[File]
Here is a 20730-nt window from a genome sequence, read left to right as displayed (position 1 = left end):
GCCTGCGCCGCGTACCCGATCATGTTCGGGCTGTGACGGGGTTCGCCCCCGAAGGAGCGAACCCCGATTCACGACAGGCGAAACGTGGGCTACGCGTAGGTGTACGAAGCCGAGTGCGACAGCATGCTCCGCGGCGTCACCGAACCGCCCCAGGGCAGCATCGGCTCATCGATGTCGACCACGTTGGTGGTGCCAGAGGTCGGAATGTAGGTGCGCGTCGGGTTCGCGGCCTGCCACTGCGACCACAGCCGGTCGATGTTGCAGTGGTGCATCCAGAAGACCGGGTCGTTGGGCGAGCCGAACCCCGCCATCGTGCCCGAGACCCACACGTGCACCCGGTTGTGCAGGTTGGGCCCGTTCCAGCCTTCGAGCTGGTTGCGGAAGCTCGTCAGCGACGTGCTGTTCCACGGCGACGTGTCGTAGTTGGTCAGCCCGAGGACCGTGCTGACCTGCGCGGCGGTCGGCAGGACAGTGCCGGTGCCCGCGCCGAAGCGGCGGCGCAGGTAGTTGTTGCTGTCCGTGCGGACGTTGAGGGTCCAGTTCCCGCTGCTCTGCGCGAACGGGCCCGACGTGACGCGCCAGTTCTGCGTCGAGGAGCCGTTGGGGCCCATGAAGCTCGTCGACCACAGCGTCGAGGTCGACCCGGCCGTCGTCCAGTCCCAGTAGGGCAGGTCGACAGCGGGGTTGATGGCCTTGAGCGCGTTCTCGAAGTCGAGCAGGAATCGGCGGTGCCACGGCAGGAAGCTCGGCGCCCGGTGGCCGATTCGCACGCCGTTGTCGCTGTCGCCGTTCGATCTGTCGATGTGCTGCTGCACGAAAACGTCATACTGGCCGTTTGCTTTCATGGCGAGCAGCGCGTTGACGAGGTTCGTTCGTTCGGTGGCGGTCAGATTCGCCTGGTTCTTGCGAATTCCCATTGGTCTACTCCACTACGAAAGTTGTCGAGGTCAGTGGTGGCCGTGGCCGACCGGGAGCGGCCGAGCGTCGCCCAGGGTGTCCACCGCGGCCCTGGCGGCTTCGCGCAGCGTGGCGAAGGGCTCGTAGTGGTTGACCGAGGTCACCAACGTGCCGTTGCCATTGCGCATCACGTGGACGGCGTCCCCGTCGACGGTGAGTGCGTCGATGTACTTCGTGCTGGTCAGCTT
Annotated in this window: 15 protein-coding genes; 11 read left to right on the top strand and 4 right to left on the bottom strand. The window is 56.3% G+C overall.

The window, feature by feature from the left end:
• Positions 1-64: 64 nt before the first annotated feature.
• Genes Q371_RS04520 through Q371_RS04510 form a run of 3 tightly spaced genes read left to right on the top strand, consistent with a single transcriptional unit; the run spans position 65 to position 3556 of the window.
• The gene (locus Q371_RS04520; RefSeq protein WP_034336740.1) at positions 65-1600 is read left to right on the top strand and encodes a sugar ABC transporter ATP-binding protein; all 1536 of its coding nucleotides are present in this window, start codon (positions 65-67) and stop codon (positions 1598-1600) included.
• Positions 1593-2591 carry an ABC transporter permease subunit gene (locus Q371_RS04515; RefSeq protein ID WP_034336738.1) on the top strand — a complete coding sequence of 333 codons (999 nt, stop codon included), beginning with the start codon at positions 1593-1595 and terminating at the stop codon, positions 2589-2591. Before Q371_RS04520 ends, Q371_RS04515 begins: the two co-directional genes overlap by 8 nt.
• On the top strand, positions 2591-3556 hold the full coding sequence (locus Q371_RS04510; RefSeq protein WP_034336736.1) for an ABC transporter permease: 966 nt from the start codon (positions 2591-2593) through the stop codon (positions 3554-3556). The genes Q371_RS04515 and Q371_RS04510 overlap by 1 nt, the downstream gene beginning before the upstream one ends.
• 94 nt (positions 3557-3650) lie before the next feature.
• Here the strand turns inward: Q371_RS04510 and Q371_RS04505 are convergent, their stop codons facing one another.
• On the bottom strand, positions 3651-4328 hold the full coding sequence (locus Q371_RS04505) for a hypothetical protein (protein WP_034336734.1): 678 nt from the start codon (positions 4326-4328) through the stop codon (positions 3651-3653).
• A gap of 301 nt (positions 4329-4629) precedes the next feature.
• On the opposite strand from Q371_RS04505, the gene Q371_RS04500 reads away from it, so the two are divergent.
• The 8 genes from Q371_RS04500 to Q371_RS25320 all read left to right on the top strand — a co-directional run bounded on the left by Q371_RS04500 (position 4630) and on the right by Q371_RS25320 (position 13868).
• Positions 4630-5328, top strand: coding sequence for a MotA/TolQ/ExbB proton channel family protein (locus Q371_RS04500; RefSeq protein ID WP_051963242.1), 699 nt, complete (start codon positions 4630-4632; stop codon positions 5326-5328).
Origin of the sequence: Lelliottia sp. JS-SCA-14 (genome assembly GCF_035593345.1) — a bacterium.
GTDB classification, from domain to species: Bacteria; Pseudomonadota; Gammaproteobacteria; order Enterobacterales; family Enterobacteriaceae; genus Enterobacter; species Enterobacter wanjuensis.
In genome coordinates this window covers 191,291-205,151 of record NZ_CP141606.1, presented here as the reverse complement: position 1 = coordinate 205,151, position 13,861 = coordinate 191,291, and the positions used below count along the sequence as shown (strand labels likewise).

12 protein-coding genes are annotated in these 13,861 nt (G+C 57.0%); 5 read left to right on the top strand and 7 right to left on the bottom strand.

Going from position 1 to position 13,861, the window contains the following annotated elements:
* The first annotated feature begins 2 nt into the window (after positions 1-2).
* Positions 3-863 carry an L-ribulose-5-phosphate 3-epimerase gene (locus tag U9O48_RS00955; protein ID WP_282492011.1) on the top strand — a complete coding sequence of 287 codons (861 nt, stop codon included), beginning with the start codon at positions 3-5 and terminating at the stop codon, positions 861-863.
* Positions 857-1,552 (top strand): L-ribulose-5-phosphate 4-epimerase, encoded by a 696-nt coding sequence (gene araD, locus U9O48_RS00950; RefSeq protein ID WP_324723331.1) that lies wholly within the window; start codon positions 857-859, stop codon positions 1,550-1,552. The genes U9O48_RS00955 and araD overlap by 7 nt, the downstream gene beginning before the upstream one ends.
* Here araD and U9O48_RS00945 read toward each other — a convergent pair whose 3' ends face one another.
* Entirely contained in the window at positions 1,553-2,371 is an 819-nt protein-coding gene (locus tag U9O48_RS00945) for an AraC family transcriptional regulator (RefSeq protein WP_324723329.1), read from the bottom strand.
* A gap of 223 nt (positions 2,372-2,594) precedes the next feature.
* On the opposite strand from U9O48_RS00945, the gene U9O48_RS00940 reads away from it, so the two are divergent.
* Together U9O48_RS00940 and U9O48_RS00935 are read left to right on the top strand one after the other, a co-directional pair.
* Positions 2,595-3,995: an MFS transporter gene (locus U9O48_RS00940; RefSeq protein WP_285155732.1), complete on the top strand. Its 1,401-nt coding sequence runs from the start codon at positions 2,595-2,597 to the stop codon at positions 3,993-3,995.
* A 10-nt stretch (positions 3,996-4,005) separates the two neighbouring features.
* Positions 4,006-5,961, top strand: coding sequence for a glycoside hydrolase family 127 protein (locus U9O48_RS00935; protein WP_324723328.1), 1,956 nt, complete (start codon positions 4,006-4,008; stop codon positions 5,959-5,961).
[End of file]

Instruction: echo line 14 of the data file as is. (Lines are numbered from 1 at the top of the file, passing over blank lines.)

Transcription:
• On the opposite strand from Q371_RS04505, the gene Q371_RS04500 reads away from it, so the two are divergent.